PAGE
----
According to Liew Siew Choon, market analyst of Software Research at IDC Malaysia, “The big data market will grow bigger and enter into the next stage only when the issue of skillsets and resources are resolved.
“This in turn will lead to a complete ecosystem whereby channel partners with the right skills will have the capability to deliver end-to-end big data solutions, including consultancy and other services.”
6) Enterprise social networking sandboxes
Based on IDC’s 2013 Social Enterprise survey, companies’ satisfaction with the usage of social for internal collaboration is very low. The survey also highlights that over 68% of the respondents will look for new ways to improve and transform their internal collaboration strategy on a social platform.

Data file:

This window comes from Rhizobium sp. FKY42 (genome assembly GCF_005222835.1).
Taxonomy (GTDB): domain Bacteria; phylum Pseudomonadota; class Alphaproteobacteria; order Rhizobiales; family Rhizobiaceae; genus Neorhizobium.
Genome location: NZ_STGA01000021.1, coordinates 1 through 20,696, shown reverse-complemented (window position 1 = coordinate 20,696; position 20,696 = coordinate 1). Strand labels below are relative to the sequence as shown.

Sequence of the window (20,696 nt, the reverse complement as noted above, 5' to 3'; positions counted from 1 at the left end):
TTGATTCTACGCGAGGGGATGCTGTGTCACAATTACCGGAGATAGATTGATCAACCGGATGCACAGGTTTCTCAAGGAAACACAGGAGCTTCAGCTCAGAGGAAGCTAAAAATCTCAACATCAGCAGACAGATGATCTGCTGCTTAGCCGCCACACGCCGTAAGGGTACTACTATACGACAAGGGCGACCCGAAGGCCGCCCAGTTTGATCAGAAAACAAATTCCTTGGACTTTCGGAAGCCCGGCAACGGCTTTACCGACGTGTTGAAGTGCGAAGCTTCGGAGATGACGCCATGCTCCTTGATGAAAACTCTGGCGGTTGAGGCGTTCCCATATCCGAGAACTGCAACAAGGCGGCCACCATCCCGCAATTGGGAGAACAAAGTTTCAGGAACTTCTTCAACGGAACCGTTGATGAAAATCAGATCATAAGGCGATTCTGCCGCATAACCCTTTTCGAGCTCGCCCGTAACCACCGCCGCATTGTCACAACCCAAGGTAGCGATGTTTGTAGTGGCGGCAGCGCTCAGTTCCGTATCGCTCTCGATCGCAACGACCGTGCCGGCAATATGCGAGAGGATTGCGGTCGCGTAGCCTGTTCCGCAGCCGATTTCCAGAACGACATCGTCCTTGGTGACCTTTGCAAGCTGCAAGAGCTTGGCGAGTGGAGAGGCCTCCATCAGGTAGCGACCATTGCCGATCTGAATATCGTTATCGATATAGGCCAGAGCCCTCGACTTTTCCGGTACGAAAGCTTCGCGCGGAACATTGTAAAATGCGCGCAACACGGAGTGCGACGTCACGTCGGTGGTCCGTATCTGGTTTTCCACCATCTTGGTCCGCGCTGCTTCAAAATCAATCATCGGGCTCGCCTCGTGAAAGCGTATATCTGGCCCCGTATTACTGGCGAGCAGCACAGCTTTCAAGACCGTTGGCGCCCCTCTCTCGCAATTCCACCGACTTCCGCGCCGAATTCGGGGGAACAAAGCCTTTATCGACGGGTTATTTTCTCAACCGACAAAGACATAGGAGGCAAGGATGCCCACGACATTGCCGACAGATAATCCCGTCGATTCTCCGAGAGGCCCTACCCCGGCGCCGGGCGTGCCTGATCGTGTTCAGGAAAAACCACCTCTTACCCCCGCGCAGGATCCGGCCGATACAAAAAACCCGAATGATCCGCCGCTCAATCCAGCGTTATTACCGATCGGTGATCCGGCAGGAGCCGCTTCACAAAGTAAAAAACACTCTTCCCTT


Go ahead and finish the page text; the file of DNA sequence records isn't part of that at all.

In 2014, IDC predicts that creating a sandbox to test, deploy and successfully operate a social based internal collaboration solution will be essential for the overall growth of the social technology pillar in the coming years.
7) Channel transformation a key agenda
The transition to the third platform is not a direct changeover but a parallel changeover that will transform the IT channel ecosystem.
IDC is of the opinion that this will be a key factor in 2014 as the influencing power of channels is a double-edged sword that can expedite or slow down the movement into the third platform.
What it sees for 2014 is a move toward the synergy that needs to be achieved by IT vendors and the channel ecosystem to be successful in new age. Not all will succeed in this evolution, the firm said.
8) Organisations need to make BYOD stand
Driven by the use of devices and applications that are more personal, IDC sees BYOD (bring your own device) not just as a phenomenon but a current reality.
The reality faced by organisations now is not only are employees bringing their own devices, they are also leveraging consumer applications in the workspace.